There is complacency about our chances of victory, says Tory ex-minister Stephen Crabb

The parliamentary CFI chair says his party has a 'heavy duty' to win 'for the good of the Jewish community'



Former Tory Party cabinet minister Stephen Crabb has accepted there is “in some quarters a sense of complacency” about his party’s chances of victory in next month’s election.

Speaking to the JC, the parliamentary chair of the Conservative Friends of Israel group spoke of the “heavy duty” on his party to “actually win this election, for the good of the country but for the good of the Jewish community as well". 

Mr Crabb, a former work and pensions minister, added: “I don’t think it’s an exaggeration at all to say that many Jewish families up and down the country are horrified at the prospect of a Corbyn-led government."

Accepting that a similar message was put out before the 2017 election in which Theresa May secured only a narrow victory, Mr Crabb said: “There is in some quarters a sense of complacency.

“What we have got to do in this election is avoid the mistakes of 2017 and go out there and convert the opinion poll lead into an actual victory.

“The 2017 campaign was riddled with errors. It was very poorly executed campaign.

“We can not afford as a party, as a government to make those mistakes again." Mr Crabb, who now begins campaigning to retain his Preseli Pembrokeshire seat, said he believed current Prime Minister Boris Johnson was “a very different kind of  leader - no disrespect whatsoever to Theresa May”.

He added: "There is no better campaigner off the block than Boris Johnson.

“What we will see him doing over the next five weeks is zipping up and down the country, taking the Conservative case to parts of the country where maybe we didn’t think before it would be competitive.

“There is a sea change going on in the Midlands and north of England. But again, no complacency, we have to go out and win this." 

Asked about growing signs of support for Jo Swinson’ s Liberal Democrat Party among some in the community, he said only the current PM would be able to “bring the country back together” and heal the rift over Brexit.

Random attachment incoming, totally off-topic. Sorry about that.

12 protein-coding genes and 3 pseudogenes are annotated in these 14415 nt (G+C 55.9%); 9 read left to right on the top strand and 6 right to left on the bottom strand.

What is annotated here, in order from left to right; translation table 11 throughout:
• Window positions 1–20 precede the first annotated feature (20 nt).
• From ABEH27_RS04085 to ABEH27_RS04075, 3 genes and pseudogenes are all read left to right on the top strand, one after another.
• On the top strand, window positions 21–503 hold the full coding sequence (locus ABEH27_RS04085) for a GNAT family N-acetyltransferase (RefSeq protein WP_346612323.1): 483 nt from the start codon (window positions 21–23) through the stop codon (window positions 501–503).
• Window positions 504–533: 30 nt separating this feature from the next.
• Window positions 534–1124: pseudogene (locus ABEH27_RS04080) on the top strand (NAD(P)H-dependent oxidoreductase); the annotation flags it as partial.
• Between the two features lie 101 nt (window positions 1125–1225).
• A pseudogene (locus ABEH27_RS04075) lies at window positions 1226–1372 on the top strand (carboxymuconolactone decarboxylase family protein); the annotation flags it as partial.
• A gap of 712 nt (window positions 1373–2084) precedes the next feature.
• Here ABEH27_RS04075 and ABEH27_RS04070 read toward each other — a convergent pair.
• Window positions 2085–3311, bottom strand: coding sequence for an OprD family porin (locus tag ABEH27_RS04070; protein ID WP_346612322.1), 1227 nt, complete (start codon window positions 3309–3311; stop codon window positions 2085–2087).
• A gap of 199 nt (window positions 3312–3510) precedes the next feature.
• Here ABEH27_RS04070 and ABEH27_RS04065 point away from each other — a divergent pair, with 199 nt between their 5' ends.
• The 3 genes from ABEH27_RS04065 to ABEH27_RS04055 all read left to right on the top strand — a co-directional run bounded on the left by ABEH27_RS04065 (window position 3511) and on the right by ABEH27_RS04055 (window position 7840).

“Nobody thought he was going to be the great compromiser, they thought he was going to be the Brexit hard man,” said Mr Crabb of his leader.

He added that the prospect of a hung Parliament at the election represented a great danger for the country.

Mr Crabb also said that the Brexit Party would take votes off Labour in many areas but could prove to be a “wrecking ball” in others.

“I don’t want to see an election pact with the Brexit Party,” he said.

Discussing his role with CFI, Mr Crabb said the current PM was “friend of Israel.”

He added: "I’ve got no qualms about Boris, I hosted a gathering of CFI during the leadership campaign. He doesn’t just talk the talk, he walks the walk. He proved that when he was Foreign Secretary and as Mayor of London.”

But Mr Crabb added that “if we are having an honest interview: we remain vigilant about our Foreign Office, which in my view treads far too much a neutral line. There are times we want our Foreign Office to take a stronger line.”

Asked about his forthcoming constituency campaign, Mr Crabb said Brexit “comes up on the doorstep more than most issues”.

But he said healthcare and schools, even though devolved in Wales, still came up as a national issue.

Asked finally to predict the outcome of the election, Mr Crabb said: "I predict we will return here and Boris Johnson will have a majority of between 15 and 25 seats.”


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